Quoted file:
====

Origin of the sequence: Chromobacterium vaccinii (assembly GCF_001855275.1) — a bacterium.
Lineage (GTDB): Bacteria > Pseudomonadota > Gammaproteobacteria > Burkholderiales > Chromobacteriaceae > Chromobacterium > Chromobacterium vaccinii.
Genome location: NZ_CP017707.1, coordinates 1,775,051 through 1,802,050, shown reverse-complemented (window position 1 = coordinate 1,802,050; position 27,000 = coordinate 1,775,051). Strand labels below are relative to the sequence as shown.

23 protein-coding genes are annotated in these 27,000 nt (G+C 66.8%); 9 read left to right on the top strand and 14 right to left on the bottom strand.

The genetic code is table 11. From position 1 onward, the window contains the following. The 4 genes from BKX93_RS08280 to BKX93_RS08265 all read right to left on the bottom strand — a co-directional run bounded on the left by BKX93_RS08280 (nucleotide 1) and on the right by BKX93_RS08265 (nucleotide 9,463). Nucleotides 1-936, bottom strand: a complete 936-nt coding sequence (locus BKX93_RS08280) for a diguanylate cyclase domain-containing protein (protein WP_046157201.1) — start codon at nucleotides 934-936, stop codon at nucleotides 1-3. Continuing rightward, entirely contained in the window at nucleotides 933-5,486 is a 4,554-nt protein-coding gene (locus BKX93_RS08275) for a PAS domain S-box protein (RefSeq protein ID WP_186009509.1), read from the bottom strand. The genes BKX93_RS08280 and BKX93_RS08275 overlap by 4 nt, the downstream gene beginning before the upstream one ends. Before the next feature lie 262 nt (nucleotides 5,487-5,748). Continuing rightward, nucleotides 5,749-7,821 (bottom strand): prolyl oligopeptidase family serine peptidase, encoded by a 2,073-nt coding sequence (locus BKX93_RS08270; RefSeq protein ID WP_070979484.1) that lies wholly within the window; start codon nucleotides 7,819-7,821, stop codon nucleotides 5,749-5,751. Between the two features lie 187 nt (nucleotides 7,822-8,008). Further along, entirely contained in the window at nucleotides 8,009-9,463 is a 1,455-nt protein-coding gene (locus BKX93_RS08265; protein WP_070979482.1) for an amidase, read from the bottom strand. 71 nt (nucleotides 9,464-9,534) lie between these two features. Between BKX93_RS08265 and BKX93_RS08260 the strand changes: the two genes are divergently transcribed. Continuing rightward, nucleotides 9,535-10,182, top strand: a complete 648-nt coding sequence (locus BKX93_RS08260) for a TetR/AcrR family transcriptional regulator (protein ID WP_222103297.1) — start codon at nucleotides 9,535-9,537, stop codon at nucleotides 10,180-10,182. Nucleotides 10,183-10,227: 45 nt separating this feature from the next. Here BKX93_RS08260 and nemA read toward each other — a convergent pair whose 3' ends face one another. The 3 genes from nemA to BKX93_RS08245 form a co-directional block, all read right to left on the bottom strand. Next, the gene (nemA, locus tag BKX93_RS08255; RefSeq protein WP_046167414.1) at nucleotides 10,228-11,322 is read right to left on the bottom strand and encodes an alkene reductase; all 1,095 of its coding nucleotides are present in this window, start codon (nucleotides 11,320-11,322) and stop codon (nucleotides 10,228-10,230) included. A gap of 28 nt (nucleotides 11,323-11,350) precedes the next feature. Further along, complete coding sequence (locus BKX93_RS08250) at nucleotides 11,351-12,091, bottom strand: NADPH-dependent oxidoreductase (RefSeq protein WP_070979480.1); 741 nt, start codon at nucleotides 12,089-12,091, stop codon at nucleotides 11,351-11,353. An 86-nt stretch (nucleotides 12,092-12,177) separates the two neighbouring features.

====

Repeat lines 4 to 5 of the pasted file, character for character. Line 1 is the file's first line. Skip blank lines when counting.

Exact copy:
23 protein-coding genes are annotated in these 27,000 nt (G+C 66.8%); 9 read left to right on the top strand and 14 right to left on the bottom strand.

The genetic code is table 11. From position 1 onward, the window contains the following. The 4 genes from BKX93_RS08280 to BKX93_RS08265 all read right to left on the bottom strand — a co-directional run bounded on the left by BKX93_RS08280 (nucleotide 1) and on the right by BKX93_RS08265 (nucleotide 9,463). Nucleotides 1-936, bottom strand: a complete 936-nt coding sequence (locus BKX93_RS08280) for a diguanylate cyclase domain-containing protein (protein WP_046157201.1) — start codon at nucleotides 934-936, stop codon at nucleotides 1-3. Continuing rightward, entirely contained in the window at nucleotides 933-5,486 is a 4,554-nt protein-coding gene (locus BKX93_RS08275) for a PAS domain S-box protein (RefSeq protein ID WP_186009509.1), read from the bottom strand. The genes BKX93_RS08280 and BKX93_RS08275 overlap by 4 nt, the downstream gene beginning before the upstream one ends. Before the next feature lie 262 nt (nucleotides 5,487-5,748). Continuing rightward, nucleotides 5,749-7,821 (bottom strand): prolyl oligopeptidase family serine peptidase, encoded by a 2,073-nt coding sequence (locus BKX93_RS08270; RefSeq protein ID WP_070979484.1) that lies wholly within the window; start codon nucleotides 7,819-7,821, stop codon nucleotides 5,749-5,751. Between the two features lie 187 nt (nucleotides 7,822-8,008). Further along, entirely contained in the window at nucleotides 8,009-9,463 is a 1,455-nt protein-coding gene (locus BKX93_RS08265; protein WP_070979482.1) for an amidase, read from the bottom strand. 71 nt (nucleotides 9,464-9,534) lie between these two features. Between BKX93_RS08265 and BKX93_RS08260 the strand changes: the two genes are divergently transcribed. Continuing rightward, nucleotides 9,535-10,182, top strand: a complete 648-nt coding sequence (locus BKX93_RS08260) for a TetR/AcrR family transcriptional regulator (protein ID WP_222103297.1) — start codon at nucleotides 9,535-9,537, stop codon at nucleotides 10,180-10,182. Nucleotides 10,183-10,227: 45 nt separating this feature from the next. Here BKX93_RS08260 and nemA read toward each other — a convergent pair whose 3' ends face one another. The 3 genes from nemA to BKX93_RS08245 form a co-directional block, all read right to left on the bottom strand. Next, the gene (nemA, locus tag BKX93_RS08255; RefSeq protein WP_046167414.1) at nucleotides 10,228-11,322 is read right to left on the bottom strand and encodes an alkene reductase; all 1,095 of its coding nucleotides are present in this window, start codon (nucleotides 11,320-11,322) and stop codon (nucleotides 10,228-10,230) included. A gap of 28 nt (nucleotides 11,323-11,350) precedes the next feature. Further along, complete coding sequence (locus BKX93_RS08250) at nucleotides 11,351-12,091, bottom strand: NADPH-dependent oxidoreductase (RefSeq protein WP_070979480.1); 741 nt, start codon at nucleotides 12,089-12,091, stop codon at nucleotides 11,351-11,353. An 86-nt stretch (nucleotides 12,092-12,177) separates the two neighbouring features.